EASTLAND, Texas (CN) – The ex-Marine convicted of murdering “American Sniper” Chris Kyle and a friend in 2013 lost another legal challenge Thursday when a Texas appeals court rejected his request for a rehearing.
Texas 11th Court of Appeals upheld Eddie Ray Routh’s double murder conviction on March 31, rejecting his insanity defense and claims of trial errors. Routh’s attorney asked the court a week later to reconsider its decision that the 29-year-old convicted of killing the most lethal sniper in U.S. history does not deserve a new trial.
On Thursday, the appeals court denied the motion.
A jury convicted Routh on Feb. 25, 2015 of murdering Kyle and his friend Chad Littlefield. The two friends had taken Routh on what was described at trial as a therapeutic outing to a North Texas gun range before the day turned deadly. Kyle and Littlefield were shot a total of 13 times, with two pistols, as they had their backs toward Routh, according to trial testimony.
Kyle is the subject of the 2014 hit movie “American Sniper,” based on his 2012 autobiography of the same name.
Routh was sentenced to life in prison without parole, but continued to claim on appeal that he was insane at the time of the murders. His attorney, J. Warren St. John, told the court’s three-judge panel at a June hearing that jurors “made the legally incorrect decision” when they found Routh guilty.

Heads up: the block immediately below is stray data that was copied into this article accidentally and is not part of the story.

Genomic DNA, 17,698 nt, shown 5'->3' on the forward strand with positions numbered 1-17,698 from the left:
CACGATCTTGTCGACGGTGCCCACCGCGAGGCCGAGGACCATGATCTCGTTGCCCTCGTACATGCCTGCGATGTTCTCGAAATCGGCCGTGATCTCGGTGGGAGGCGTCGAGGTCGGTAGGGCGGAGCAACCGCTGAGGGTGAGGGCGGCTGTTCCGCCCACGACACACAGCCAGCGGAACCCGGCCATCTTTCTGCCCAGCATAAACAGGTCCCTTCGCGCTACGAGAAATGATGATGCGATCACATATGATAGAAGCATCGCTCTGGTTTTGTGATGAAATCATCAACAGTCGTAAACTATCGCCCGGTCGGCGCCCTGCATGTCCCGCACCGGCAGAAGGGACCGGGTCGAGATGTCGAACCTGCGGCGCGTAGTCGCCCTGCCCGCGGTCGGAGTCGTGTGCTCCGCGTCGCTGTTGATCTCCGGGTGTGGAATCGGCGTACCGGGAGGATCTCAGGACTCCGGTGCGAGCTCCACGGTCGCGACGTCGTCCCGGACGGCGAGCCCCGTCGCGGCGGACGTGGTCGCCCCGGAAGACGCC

But the appeals court concluded in a 46-page ruling that “there is more than a scintilla of evidence to support the jury’s rejection of appellant’s insanity defense.”
It also rejected Routh’s two other arguments on appeal, involving statements he made to a Texas Ranger immediately after the murders that he wanted suppressed, and claims that a mistrial should have been declared during his 10-day trial.
Routh can file a petition for discretionary review to the Court of Criminal Appeals in Austin, which has discretion to accept the case for review or let the Eastland court ruling stand.
St. John told Routh after the appeals court ruling in March that he would no longer represent him after filing the motion for rehearing.
“As your court-appointed attorney, my representation ends with the filing of the Motion for Rehearing and I am not obligated to prepare the PDR [petition for discretionary review],” St. John said in a certified letter to Routh on the day his appeal was denied. “I am not in a position to continue the appellate process without being compensated, so if you would like to retain me to continue the appellate process, please have someone contact my office as soon as possible.”
St. John did not respond to a request for comment Thursday.
Routh is incarcerated at the Louis C. Powledge Unit, a medium-security prison in Palestine, about 100 miles southeast of Dallas.